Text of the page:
INHIBITION OF HSP90 IN TRYPANOSOMA BRUCEI AND PHARMACOKINETIC-PHARMACODYNAMIC RELATIONSHIPS OF ANTITRYPANOSOMALS
Meyer, Kirsten Joy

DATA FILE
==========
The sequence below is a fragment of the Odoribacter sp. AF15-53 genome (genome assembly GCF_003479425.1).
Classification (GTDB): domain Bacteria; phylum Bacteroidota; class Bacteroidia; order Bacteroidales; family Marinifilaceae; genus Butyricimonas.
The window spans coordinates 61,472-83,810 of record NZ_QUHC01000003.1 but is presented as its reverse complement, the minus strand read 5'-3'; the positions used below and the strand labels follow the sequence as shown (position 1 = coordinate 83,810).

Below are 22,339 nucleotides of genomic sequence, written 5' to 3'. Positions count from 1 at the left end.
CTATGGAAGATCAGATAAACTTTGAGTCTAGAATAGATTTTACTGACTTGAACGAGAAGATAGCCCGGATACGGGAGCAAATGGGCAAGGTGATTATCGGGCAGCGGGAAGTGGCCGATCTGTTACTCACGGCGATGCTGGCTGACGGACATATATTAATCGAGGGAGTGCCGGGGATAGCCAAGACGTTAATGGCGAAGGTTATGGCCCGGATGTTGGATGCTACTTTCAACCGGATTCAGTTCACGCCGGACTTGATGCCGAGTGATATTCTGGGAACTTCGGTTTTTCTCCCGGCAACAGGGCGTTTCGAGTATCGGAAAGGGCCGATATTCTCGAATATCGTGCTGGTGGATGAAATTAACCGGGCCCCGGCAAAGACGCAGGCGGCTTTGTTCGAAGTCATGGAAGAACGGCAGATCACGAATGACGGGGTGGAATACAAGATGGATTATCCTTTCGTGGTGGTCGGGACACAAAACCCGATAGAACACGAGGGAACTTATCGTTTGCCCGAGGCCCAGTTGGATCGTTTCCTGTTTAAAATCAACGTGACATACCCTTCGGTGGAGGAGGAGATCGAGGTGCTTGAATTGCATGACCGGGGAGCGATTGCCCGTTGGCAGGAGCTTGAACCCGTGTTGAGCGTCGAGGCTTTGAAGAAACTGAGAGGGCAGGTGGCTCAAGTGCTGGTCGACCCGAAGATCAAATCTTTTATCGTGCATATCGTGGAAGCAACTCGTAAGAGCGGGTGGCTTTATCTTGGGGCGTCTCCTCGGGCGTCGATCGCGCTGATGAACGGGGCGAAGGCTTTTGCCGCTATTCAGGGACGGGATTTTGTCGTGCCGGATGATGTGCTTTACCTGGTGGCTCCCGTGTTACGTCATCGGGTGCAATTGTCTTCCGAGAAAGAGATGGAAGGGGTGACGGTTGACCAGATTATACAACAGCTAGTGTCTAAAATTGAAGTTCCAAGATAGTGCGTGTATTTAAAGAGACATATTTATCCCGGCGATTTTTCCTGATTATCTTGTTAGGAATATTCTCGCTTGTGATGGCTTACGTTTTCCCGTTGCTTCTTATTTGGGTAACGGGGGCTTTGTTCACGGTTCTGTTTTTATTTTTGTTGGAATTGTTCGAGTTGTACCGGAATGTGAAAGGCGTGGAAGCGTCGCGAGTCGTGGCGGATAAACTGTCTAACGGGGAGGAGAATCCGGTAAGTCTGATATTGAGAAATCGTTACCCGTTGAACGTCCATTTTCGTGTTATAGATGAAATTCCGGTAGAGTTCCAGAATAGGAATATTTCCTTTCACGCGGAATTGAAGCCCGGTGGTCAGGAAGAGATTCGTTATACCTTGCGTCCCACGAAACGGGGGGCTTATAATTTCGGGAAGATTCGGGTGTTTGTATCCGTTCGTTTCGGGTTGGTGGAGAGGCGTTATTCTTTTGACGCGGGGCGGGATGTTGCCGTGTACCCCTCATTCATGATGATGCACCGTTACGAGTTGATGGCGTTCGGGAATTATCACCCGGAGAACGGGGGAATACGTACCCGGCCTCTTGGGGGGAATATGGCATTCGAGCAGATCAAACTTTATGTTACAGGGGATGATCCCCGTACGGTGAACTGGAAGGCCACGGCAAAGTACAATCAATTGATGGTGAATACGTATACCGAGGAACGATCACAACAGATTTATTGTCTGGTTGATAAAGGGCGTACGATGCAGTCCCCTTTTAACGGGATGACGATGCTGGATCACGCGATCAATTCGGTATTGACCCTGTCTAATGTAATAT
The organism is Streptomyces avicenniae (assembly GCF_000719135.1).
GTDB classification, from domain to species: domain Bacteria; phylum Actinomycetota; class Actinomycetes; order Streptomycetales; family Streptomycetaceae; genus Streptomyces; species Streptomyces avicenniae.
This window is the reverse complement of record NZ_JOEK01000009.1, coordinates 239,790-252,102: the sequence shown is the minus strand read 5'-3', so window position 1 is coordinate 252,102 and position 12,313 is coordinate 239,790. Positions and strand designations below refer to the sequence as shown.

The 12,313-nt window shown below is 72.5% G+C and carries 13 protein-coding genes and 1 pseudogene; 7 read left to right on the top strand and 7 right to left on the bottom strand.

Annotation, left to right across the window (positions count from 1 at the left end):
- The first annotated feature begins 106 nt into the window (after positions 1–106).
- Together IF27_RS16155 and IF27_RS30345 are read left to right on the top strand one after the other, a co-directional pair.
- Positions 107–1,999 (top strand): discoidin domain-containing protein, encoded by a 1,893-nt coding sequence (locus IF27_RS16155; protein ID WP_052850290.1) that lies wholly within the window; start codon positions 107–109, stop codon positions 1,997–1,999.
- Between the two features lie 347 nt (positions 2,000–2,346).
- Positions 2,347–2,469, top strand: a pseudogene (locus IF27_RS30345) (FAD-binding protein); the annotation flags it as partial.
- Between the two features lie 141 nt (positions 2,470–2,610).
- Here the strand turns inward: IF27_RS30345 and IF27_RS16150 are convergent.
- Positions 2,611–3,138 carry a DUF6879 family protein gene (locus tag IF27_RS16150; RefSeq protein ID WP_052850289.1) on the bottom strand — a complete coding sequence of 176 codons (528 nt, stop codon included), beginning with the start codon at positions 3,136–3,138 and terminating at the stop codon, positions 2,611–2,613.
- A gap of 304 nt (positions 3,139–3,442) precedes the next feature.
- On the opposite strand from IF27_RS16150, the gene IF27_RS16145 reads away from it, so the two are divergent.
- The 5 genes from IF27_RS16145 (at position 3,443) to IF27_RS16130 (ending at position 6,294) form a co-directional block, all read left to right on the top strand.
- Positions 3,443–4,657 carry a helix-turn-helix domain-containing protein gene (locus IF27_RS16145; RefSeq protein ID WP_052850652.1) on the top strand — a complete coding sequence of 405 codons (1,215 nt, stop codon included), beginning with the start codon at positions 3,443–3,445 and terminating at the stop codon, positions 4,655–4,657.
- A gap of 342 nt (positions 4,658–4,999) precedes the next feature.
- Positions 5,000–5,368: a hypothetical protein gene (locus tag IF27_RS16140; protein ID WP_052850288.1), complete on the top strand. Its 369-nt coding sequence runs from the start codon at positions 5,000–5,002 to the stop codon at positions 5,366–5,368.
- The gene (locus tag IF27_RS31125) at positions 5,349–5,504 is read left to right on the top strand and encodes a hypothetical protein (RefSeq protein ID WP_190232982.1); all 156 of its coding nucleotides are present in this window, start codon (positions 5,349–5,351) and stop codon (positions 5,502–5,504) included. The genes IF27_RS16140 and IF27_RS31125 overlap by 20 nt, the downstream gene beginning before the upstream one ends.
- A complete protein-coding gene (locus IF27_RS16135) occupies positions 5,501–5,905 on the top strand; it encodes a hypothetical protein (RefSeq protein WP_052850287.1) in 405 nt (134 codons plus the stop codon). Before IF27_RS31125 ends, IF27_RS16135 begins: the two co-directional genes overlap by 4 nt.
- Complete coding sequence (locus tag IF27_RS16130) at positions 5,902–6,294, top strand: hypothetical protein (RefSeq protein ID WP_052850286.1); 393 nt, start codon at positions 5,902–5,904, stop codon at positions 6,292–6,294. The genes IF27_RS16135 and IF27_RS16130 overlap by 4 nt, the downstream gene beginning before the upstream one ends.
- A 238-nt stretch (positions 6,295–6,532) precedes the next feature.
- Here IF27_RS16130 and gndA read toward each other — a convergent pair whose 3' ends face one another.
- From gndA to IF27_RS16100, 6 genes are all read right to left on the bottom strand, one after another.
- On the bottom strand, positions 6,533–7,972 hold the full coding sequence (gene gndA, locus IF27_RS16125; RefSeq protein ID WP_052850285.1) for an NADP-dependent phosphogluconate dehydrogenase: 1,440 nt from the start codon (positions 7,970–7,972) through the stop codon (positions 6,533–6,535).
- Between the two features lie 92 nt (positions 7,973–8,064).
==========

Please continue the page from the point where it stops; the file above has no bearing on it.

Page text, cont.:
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Human African trypanosomiasis (sleeping sickness), caused by the protozoan parasite Trypanosoma brucei, is fatal if untreated. Current drugs are cumbersome to deliver and severely toxic. New antitrypanosomals are greatly needed. The molecular chaperone Hsp90 is conserved and highly expressed in eukaryotes, and essential for several regulatory cell pathways. Hsp90 inhibitors were investigated for anti-trypanosomal activity. Geldanamycin, radicicol, and NVP-AUY922 had nanomolar potency against bloodstream form T. brucei in vitro; CUDC-305 and novobiocin had micromolar activity. Structure–activity studies of geldanamycin analogs found 17-AAG and 17-DMAG were most selective against T. brucei compared to mammalian cells. Both oral and parenteral 17-DMAG cured mice of a normally lethal infection of T. brucei. 17-AAG treatment sensitized trypanosomes to heat shock and caused severe cell cycle disruption. Cytokinesis and kinetoplast replication were particularly affected. RNAi of trypanosome Hsp90s, HSP83 and Tb427tmp.02.0250 (putative mitochondrial Hsp90), caused growth defects. Loss of HSP83 inhibited cytokinesis, and loss of Tb427tmp.02.0250 disrupted kinetoplast replication, similar effects to those seen with 17-AAG. These promising results support the use of inhibitors to study Hsp90 function in trypanosomes and to expand current clinical development of Hsp90 inhibitors to include T. brucei. Correct dosing can be the critical difference between efficacy and failure, not only in the total dose administered but also in the shape of the drug concentration-time curve produced. A hollow-fiber cartridge model was developed to study pharmacokinetic-pharmacodynamic relationships of antitrypanosomals. Contrasting pharmacokinetic profiles, with artificial kinetics favoring either high peak concentrations or sustained drug levels, were delivered to parasites. Simply changing the shape of exposure significantly shifted the dose-response curve of 17-AAG, affecting potency and efficacy. Hsp90 inhibitors from three chemical scaffolds were concentration-driven: significantly more efficacious applied as short-lived high peaks. For optimal efficacy, ideal pharmacokinetic properties and dosing regimens of Hsp90 inhibitors as antitrypanosomals will produce high peaks in vivo. The PK-PD system was also used to study four clinically used and two candidate antitrypanosomals. In vitro PK-PD methodology is expedient, versatile, and a valuable translational tool.